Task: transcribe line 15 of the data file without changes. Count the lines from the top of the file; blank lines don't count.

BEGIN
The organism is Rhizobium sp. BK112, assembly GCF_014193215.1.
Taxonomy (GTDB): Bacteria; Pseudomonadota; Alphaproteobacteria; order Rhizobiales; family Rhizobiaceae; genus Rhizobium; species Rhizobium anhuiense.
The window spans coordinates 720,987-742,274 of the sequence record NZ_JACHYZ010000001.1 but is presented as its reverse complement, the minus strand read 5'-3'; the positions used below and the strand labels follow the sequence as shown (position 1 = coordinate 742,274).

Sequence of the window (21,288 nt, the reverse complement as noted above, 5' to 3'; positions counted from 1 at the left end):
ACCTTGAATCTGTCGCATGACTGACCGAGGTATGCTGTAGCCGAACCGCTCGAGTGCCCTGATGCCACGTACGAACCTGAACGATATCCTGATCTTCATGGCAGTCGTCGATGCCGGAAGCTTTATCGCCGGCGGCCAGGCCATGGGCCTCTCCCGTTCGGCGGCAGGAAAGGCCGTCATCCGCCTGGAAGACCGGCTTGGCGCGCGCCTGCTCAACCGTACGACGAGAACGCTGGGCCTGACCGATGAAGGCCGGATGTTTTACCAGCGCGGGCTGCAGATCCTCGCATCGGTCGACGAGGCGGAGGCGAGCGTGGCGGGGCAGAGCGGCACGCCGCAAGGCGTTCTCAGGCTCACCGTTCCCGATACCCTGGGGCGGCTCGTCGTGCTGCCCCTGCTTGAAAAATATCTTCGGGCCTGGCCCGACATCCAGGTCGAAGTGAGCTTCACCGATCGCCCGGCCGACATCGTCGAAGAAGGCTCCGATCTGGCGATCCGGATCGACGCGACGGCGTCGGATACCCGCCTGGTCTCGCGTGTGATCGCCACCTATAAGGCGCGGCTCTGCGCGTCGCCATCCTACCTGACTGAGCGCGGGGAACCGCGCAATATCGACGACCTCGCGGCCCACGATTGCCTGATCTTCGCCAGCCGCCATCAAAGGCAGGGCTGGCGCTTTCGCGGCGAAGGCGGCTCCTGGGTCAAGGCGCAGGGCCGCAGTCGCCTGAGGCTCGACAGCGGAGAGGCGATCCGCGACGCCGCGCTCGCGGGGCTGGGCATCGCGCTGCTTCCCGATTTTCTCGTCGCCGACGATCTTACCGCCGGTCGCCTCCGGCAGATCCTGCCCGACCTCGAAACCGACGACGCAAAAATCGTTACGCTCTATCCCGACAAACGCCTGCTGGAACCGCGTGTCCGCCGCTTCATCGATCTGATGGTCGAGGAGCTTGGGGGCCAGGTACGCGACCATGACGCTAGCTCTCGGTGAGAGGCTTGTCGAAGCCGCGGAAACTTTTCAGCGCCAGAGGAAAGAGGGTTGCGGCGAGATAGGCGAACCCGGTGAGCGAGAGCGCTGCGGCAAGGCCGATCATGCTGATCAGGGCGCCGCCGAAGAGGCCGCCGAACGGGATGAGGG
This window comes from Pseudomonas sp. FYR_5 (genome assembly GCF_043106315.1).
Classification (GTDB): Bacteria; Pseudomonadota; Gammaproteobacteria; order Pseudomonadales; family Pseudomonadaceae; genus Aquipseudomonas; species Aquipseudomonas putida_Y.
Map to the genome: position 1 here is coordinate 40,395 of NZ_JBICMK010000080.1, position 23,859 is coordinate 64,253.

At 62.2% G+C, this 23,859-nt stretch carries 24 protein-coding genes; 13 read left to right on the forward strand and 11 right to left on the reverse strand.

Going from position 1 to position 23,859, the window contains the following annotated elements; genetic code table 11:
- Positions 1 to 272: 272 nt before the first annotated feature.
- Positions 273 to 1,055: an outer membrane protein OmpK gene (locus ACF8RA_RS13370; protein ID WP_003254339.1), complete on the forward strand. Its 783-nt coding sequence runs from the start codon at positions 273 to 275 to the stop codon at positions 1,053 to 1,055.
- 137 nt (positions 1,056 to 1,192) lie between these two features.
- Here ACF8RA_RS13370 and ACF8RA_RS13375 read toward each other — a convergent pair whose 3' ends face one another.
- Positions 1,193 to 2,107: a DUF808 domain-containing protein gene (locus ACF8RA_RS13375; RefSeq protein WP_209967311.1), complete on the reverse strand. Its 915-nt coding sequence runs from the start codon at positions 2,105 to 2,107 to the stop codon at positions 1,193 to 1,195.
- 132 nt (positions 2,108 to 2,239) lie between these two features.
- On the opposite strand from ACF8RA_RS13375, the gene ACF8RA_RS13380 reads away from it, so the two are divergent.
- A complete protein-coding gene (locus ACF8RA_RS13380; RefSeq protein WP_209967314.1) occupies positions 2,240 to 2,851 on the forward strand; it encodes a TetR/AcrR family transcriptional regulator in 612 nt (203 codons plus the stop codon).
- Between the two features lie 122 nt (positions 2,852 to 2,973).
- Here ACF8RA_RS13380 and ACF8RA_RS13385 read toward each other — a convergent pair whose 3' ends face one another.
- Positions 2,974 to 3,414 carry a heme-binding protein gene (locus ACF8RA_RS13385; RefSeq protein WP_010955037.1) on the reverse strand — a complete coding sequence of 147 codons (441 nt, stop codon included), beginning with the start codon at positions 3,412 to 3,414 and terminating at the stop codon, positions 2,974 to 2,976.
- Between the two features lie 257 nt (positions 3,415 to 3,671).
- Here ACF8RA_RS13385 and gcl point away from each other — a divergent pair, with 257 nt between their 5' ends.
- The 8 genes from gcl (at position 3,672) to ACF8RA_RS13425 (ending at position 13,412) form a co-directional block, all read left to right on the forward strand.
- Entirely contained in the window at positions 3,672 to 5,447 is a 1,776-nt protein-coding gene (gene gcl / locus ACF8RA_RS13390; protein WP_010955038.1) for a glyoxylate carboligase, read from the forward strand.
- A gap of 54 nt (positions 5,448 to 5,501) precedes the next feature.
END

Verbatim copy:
- Positions 1,193 to 2,107: a DUF808 domain-containing protein gene (locus ACF8RA_RS13375; RefSeq protein WP_209967311.1), complete on the reverse strand. Its 915-nt coding sequence runs from the start codon at positions 2,105 to 2,107 to the stop codon at positions 1,193 to 1,195.